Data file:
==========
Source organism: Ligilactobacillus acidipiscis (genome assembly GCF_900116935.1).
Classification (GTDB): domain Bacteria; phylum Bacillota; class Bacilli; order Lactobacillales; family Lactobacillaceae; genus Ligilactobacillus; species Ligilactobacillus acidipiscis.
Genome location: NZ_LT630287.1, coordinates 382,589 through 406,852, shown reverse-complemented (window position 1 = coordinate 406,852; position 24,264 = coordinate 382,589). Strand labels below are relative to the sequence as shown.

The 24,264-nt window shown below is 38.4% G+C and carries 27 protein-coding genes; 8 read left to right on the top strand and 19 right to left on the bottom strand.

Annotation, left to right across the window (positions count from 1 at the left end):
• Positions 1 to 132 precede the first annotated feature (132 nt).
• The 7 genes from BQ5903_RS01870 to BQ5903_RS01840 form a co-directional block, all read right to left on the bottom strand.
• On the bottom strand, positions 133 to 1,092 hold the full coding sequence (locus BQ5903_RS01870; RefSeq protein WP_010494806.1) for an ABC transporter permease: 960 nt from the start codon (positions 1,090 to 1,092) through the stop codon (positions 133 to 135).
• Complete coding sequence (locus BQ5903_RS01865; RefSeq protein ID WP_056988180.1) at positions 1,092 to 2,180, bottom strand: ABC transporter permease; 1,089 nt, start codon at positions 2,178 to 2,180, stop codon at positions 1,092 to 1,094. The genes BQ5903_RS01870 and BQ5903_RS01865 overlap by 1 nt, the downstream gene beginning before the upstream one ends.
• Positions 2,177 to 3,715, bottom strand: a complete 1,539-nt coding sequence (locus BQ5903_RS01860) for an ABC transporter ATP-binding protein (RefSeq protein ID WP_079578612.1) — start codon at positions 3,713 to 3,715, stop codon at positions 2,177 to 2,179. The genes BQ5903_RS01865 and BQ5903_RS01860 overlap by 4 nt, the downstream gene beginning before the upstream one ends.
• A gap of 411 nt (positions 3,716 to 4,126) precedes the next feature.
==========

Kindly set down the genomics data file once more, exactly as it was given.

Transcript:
Source organism: Ligilactobacillus acidipiscis (genome assembly GCF_900116935.1).
Classification (GTDB): domain Bacteria; phylum Bacillota; class Bacilli; order Lactobacillales; family Lactobacillaceae; genus Ligilactobacillus; species Ligilactobacillus acidipiscis.
Genome location: NZ_LT630287.1, coordinates 382,589 through 406,852, shown reverse-complemented (window position 1 = coordinate 406,852; position 24,264 = coordinate 382,589). Strand labels below are relative to the sequence as shown.

The 24,264-nt window shown below is 38.4% G+C and carries 27 protein-coding genes; 8 read left to right on the top strand and 19 right to left on the bottom strand.

Annotation, left to right across the window (positions count from 1 at the left end):
• Positions 1 to 132 precede the first annotated feature (132 nt).
• The 7 genes from BQ5903_RS01870 to BQ5903_RS01840 form a co-directional block, all read right to left on the bottom strand.
• On the bottom strand, positions 133 to 1,092 hold the full coding sequence (locus BQ5903_RS01870; RefSeq protein WP_010494806.1) for an ABC transporter permease: 960 nt from the start codon (positions 1,090 to 1,092) through the stop codon (positions 133 to 135).
• Complete coding sequence (locus BQ5903_RS01865; RefSeq protein ID WP_056988180.1) at positions 1,092 to 2,180, bottom strand: ABC transporter permease; 1,089 nt, start codon at positions 2,178 to 2,180, stop codon at positions 1,092 to 1,094. The genes BQ5903_RS01870 and BQ5903_RS01865 overlap by 1 nt, the downstream gene beginning before the upstream one ends.
• Positions 2,177 to 3,715, bottom strand: a complete 1,539-nt coding sequence (locus BQ5903_RS01860) for an ABC transporter ATP-binding protein (RefSeq protein ID WP_079578612.1) — start codon at positions 3,713 to 3,715, stop codon at positions 2,177 to 2,179. The genes BQ5903_RS01865 and BQ5903_RS01860 overlap by 4 nt, the downstream gene beginning before the upstream one ends.
• A gap of 411 nt (positions 3,716 to 4,126) precedes the next feature.